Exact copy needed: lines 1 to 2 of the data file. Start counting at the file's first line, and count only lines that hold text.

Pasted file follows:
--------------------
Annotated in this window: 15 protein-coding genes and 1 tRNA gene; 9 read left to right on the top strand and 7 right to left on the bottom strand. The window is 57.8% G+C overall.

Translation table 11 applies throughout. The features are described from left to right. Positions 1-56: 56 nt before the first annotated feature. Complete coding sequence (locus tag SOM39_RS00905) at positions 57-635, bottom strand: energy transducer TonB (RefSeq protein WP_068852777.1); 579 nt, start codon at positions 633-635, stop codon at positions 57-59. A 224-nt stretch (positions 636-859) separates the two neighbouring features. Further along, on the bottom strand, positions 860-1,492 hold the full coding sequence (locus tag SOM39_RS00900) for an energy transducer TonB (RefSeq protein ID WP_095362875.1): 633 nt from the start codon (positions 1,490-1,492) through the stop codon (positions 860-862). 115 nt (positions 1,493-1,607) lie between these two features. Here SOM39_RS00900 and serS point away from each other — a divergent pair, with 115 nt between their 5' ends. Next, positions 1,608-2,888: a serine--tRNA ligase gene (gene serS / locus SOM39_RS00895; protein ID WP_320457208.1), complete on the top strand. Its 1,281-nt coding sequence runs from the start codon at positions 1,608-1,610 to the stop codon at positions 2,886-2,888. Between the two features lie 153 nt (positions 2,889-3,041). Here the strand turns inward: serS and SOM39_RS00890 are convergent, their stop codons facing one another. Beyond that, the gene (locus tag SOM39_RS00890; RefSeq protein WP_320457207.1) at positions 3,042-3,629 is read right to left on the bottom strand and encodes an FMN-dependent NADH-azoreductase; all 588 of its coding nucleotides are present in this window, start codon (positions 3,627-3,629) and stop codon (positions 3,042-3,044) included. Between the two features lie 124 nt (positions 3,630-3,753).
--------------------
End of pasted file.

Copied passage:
Annotated in this window: 15 protein-coding genes and 1 tRNA gene; 9 read left to right on the top strand and 7 right to left on the bottom strand. The window is 57.8% G+C overall.

Translation table 11 applies throughout. The features are described from left to right. Positions 1-56: 56 nt before the first annotated feature. Complete coding sequence (locus tag SOM39_RS00905) at positions 57-635, bottom strand: energy transducer TonB (RefSeq protein WP_068852777.1); 579 nt, start codon at positions 633-635, stop codon at positions 57-59. A 224-nt stretch (positions 636-859) separates the two neighbouring features. Further along, on the bottom strand, positions 860-1,492 hold the full coding sequence (locus tag SOM39_RS00900) for an energy transducer TonB (RefSeq protein ID WP_095362875.1): 633 nt from the start codon (positions 1,490-1,492) through the stop codon (positions 860-862). 115 nt (positions 1,493-1,607) lie between these two features. Here SOM39_RS00900 and serS point away from each other — a divergent pair, with 115 nt between their 5' ends. Next, positions 1,608-2,888: a serine--tRNA ligase gene (gene serS / locus SOM39_RS00895; protein ID WP_320457208.1), complete on the top strand. Its 1,281-nt coding sequence runs from the start codon at positions 1,608-1,610 to the stop codon at positions 2,886-2,888. Between the two features lie 153 nt (positions 2,889-3,041). Here the strand turns inward: serS and SOM39_RS00890 are convergent, their stop codons facing one another. Beyond that, the gene (locus tag SOM39_RS00890; RefSeq protein WP_320457207.1) at positions 3,042-3,629 is read right to left on the bottom strand and encodes an FMN-dependent NADH-azoreductase; all 588 of its coding nucleotides are present in this window, start codon (positions 3,627-3,629) and stop codon (positions 3,042-3,044) included. Between the two features lie 124 nt (positions 3,630-3,753).